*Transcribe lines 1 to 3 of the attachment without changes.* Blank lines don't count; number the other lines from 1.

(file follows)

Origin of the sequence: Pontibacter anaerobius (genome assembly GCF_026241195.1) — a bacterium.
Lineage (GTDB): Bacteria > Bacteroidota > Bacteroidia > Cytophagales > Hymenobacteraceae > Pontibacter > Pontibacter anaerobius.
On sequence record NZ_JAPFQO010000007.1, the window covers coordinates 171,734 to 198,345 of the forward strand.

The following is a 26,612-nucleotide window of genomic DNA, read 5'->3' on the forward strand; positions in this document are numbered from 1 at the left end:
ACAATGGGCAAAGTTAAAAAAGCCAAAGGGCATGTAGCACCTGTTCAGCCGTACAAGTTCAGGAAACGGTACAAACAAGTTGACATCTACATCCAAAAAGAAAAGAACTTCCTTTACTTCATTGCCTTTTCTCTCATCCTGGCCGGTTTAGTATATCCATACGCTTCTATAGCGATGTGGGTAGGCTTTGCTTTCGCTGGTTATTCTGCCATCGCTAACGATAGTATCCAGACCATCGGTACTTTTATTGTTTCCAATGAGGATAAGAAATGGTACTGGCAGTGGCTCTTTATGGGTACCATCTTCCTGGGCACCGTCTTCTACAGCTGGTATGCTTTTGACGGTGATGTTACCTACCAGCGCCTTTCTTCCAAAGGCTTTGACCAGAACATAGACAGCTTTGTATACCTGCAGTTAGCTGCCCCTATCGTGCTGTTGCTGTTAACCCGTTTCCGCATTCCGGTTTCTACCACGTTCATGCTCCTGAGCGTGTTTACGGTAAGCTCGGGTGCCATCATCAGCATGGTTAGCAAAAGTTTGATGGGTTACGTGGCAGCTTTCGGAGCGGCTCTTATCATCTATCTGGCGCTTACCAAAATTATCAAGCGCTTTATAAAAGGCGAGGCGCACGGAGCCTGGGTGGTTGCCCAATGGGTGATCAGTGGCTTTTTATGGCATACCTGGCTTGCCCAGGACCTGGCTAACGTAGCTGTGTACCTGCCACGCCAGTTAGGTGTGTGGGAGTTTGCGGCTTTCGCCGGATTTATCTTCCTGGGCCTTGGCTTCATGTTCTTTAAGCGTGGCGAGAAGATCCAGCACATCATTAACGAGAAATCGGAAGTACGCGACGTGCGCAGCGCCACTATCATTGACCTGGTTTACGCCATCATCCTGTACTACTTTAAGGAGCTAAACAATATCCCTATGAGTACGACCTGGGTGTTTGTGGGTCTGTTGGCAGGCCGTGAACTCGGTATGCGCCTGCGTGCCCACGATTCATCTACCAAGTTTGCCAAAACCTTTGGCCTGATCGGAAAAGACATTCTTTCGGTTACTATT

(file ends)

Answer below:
Origin of the sequence: Pontibacter anaerobius (genome assembly GCF_026241195.1) — a bacterium.
Lineage (GTDB): Bacteria > Bacteroidota > Bacteroidia > Cytophagales > Hymenobacteraceae > Pontibacter > Pontibacter anaerobius.
On sequence record NZ_JAPFQO010000007.1, the window covers coordinates 171,734 to 198,345 of the forward strand.